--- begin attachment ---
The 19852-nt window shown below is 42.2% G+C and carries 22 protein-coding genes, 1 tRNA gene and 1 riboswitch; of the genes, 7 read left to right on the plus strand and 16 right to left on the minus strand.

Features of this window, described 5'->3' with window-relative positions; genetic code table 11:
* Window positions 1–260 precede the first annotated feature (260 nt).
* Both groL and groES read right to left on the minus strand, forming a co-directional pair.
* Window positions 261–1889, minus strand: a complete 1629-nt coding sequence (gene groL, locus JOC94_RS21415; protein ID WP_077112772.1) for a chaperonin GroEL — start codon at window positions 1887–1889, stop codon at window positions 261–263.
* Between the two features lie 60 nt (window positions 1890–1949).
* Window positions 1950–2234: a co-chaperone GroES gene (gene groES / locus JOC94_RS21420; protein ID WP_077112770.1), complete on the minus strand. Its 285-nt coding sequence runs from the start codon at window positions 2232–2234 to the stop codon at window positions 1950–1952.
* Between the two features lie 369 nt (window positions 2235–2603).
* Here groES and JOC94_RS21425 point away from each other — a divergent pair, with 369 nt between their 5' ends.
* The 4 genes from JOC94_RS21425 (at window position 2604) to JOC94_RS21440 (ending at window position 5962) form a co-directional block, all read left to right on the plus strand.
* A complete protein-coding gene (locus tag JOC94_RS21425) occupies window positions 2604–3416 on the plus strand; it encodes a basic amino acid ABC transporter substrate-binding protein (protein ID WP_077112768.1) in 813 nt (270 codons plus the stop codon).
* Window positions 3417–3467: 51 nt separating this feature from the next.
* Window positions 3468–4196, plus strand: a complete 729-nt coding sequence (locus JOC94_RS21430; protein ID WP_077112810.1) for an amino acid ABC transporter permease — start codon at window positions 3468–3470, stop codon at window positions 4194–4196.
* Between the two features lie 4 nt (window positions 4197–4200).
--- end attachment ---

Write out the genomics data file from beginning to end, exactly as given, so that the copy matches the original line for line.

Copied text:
The 19852-nt window shown below is 42.2% G+C and carries 22 protein-coding genes, 1 tRNA gene and 1 riboswitch; of the genes, 7 read left to right on the plus strand and 16 right to left on the minus strand.

Features of this window, described 5'->3' with window-relative positions; genetic code table 11:
* Window positions 1–260 precede the first annotated feature (260 nt).
* Both groL and groES read right to left on the minus strand, forming a co-directional pair.
* Window positions 261–1889, minus strand: a complete 1629-nt coding sequence (gene groL, locus JOC94_RS21415; protein ID WP_077112772.1) for a chaperonin GroEL — start codon at window positions 1887–1889, stop codon at window positions 261–263.
* Between the two features lie 60 nt (window positions 1890–1949).
* Window positions 1950–2234: a co-chaperone GroES gene (gene groES / locus JOC94_RS21420; protein ID WP_077112770.1), complete on the minus strand. Its 285-nt coding sequence runs from the start codon at window positions 2232–2234 to the stop codon at window positions 1950–1952.
* Between the two features lie 369 nt (window positions 2235–2603).
* Here groES and JOC94_RS21425 point away from each other — a divergent pair, with 369 nt between their 5' ends.
* The 4 genes from JOC94_RS21425 (at window position 2604) to JOC94_RS21440 (ending at window position 5962) form a co-directional block, all read left to right on the plus strand.
* A complete protein-coding gene (locus tag JOC94_RS21425) occupies window positions 2604–3416 on the plus strand; it encodes a basic amino acid ABC transporter substrate-binding protein (protein ID WP_077112768.1) in 813 nt (270 codons plus the stop codon).
* Window positions 3417–3467: 51 nt separating this feature from the next.
* Window positions 3468–4196, plus strand: a complete 729-nt coding sequence (locus JOC94_RS21430; protein ID WP_077112810.1) for an amino acid ABC transporter permease — start codon at window positions 3468–3470, stop codon at window positions 4194–4196.
* Between the two features lie 4 nt (window positions 4197–4200).